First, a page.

using chlorpyrifos showed recoveries of 30% with ethanol and 43% with 10% 2-propanol  in water after
immediate exposure to dried formulation (F jnske et al 1994). Our results for wipe removal efficiency using 2-
propanol are significantly higher. We attribute the high removal efficiency of our technique to a combination of

                                               22

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 the solvation of the pesticides by the undiluted 2-propanol and the mechanical removal by the wiping action.
 Once the wipe has been performed, the dressing sponges are kept moist with 2-propanol. This prevents strong
 bonding of the polar pesticides to the cellulose material and enhances extraction efficiency.

       At this time, removal efficiencies following an extended period of time after exposure (i.e., 30 min) have
 not been performed However, based upon control blank results presented in Table 17, it is anticipated that the
 described controlled double wipe procedure may efficiently extract pesticides deeply embedded in the skin.

       The efficiency of dermal penetration of a particular pesticide depends upon the type and concentration
 of the pesticide, the solvent and surfactant used and the physical form of the formulation. Concerns have been
 raised that a 2-propanol wipe uiay enhance the penetration of certain pesticides through the skin. Experiments
 should be performed to investigate possible penetration effects and to compare the removal efficiency of a wipe
 using 100% 2-propanol with wipes using other solvents such as mild aqueous surfactants or diluted alcohol
 solutions. We would anticipate, however, mat these alternative solvents would not be as efficient in removing
 pesticides that have been incorporated into the fats and oils in the skin.

 5.13   Comparison of Transfers of Pesticide Residues from Flooring by the Drag Sled, PUF Roller, and
       Human Hand Presses

       A major objective of mis project was to compare mechanical dislodgeable residue methods to presses by
 the human hand with respect to transfer of formulated pesticide residues from treated flooring. The data to make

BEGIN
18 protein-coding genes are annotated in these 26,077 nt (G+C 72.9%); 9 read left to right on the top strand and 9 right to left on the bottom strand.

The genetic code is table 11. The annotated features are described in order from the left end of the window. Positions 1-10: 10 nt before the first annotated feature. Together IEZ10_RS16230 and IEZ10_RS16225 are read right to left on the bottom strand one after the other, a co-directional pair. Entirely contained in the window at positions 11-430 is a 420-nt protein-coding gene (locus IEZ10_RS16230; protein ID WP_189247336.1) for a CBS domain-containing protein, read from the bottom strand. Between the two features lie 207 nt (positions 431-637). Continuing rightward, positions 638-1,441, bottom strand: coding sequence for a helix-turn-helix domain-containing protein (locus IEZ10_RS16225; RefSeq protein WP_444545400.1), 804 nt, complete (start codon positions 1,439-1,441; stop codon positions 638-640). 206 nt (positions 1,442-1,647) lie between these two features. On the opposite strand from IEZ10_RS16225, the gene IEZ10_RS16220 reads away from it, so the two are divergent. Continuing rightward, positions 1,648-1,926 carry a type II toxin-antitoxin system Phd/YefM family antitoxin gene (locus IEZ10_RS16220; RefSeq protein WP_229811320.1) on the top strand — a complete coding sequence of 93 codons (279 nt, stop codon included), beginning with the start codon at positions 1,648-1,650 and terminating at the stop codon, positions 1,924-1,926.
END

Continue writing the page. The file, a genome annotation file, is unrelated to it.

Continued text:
these transfer  comparisons of the  drag  sled and PUF roller with  human hand presses was developed by
 performing Experiments 6 and 7.

 5.13.1  Comparison  of Transfers fro* Plush Carpet: Experiment 6A

       Transfers from treated plush carpet by the drag sled, the PUF roller, and a single press of a human hand
 in Experiment 6A are given for chlorpyrifos residues in Table 45, for piperonyl butoxide residues in Table 46,
 and for pyrethrin I residues in Table 47.  It was difficult to detect the amount transferred to the subjects' hand by
 a single press through the template onto  48 on2 of the treated carpet.  The hand transfer of chlorpyrifos was
 usually less man the mean hand wipe background of 0.26 ug on Experiment 6A field blanks.  Similarly, the hand
 transfer of piperonyl butoxide seldom exceeded the detection limits of the hand press sample and the hand wipe
 field blank.  Pyrethrin I was not detected in any single hand press samples. It would have been desirable to
 determine hand transfer based on a single press, as attempted in mis experiment, in order to avoid the possibly
 non-additive accumulation of residue transfer with additional presses onto adjacent carpet sections. However,
 feck of transfer detection with a single hand press rendered mis approach infeasible. Instead, Experiment 6B was
 planned and conducted to obtain the needed  transfer comparison of the drag sled and PUF roller to the  hand press.
 However, Experiment 6A did demonstrate that a single pass of the drag sled gave a 3- to 4-fold greater transfer
 of all three formulated pesticides from the treated plush carpet than did a single pass of the PUF roller.

 5.13.2  Comparison of Transfers from Plush Carpet: Experiment 6B

       For Experiment 66, a formulation ctf methoprene, piperonyl butoxide, and natural pyrethrins was applied
 by aerosol spray can to  the same plush carpet used  in Experiment 6A on the fourth day after its completion,